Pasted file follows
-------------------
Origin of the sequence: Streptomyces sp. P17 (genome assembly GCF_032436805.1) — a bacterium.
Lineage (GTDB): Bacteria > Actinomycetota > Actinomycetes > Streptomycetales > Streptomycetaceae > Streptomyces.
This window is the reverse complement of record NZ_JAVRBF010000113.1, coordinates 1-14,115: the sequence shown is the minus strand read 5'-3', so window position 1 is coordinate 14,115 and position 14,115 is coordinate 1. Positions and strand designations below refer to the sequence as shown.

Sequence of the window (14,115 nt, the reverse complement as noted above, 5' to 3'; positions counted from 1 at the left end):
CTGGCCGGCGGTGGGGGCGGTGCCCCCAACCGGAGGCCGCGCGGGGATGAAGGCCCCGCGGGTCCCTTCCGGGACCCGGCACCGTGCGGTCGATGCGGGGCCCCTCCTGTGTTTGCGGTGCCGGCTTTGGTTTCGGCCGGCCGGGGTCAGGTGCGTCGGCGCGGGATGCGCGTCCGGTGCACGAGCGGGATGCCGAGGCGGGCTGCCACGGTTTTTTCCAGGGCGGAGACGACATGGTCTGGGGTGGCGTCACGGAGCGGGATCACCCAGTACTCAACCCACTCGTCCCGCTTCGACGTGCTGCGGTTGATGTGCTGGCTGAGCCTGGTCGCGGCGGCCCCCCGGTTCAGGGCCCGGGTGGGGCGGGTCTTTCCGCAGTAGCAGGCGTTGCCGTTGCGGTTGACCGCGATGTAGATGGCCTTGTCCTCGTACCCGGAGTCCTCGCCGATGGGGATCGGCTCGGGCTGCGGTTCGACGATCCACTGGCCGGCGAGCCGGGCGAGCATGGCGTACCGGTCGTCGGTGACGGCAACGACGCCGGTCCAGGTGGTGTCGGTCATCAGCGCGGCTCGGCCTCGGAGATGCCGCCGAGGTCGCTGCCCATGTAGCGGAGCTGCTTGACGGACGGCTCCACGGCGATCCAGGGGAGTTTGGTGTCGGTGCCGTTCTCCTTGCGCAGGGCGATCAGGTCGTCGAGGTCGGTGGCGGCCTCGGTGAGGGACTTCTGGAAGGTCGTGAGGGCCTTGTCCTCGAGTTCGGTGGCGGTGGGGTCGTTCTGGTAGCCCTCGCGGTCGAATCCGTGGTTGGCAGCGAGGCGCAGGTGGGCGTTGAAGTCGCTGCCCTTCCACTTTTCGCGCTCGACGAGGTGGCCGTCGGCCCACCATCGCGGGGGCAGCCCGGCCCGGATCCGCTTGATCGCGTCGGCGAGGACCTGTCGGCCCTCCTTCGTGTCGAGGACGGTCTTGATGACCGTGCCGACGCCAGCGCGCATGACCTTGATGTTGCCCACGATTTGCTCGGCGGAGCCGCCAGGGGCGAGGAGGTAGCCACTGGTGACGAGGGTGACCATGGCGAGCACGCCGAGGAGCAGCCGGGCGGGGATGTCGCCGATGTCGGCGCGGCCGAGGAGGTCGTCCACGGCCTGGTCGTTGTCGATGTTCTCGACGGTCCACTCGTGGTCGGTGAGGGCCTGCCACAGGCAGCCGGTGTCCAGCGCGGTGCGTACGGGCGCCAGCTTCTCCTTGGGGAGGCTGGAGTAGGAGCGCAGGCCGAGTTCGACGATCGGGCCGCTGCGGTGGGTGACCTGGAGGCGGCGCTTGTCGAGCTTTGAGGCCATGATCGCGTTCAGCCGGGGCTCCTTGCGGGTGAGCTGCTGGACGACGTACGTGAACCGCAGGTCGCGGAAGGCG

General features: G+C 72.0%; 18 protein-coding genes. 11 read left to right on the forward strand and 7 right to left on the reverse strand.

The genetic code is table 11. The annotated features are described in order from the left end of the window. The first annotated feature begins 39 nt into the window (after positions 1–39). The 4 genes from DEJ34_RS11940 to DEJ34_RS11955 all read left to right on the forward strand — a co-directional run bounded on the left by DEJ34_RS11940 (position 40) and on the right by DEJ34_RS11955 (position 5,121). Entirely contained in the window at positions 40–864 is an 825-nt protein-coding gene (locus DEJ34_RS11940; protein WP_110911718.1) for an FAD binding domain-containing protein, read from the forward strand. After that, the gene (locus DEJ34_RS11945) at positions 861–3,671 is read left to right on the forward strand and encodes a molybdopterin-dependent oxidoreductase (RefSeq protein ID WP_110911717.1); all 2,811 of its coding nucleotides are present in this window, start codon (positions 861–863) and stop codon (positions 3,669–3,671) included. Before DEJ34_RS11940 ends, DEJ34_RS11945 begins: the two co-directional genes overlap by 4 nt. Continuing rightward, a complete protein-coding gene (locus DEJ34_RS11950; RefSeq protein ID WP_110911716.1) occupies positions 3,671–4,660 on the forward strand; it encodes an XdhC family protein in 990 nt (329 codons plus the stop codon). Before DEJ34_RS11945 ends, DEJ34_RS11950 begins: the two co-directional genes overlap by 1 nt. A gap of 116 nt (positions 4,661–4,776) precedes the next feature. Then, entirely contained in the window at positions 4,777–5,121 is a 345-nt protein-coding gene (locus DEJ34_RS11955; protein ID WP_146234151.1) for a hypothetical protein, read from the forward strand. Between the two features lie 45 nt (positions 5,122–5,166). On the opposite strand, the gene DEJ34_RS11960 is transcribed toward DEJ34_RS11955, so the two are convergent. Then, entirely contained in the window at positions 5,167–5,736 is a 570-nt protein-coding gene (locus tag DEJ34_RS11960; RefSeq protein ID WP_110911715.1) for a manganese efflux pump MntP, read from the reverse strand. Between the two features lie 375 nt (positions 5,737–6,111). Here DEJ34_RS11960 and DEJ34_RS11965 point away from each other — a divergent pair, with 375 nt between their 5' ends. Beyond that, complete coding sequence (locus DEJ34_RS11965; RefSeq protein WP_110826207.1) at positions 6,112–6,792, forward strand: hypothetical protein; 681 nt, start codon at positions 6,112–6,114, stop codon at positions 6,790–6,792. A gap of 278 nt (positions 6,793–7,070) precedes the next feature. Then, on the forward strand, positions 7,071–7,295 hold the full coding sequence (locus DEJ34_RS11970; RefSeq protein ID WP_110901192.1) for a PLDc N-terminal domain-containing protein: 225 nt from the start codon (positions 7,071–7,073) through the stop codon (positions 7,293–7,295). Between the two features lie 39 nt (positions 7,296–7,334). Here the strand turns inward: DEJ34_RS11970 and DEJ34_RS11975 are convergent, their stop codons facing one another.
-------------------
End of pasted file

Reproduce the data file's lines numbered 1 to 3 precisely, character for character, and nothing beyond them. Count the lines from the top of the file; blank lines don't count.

Origin of the sequence: Streptomyces sp. P17 (genome assembly GCF_032436805.1) — a bacterium.
Lineage (GTDB): Bacteria > Actinomycetota > Actinomycetes > Streptomycetales > Streptomycetaceae > Streptomyces.
This window is the reverse complement of record NZ_JAVRBF010000113.1, coordinates 1-14,115: the sequence shown is the minus strand read 5'-3', so window position 1 is coordinate 14,115 and position 14,115 is coordinate 1. Positions and strand designations below refer to the sequence as shown.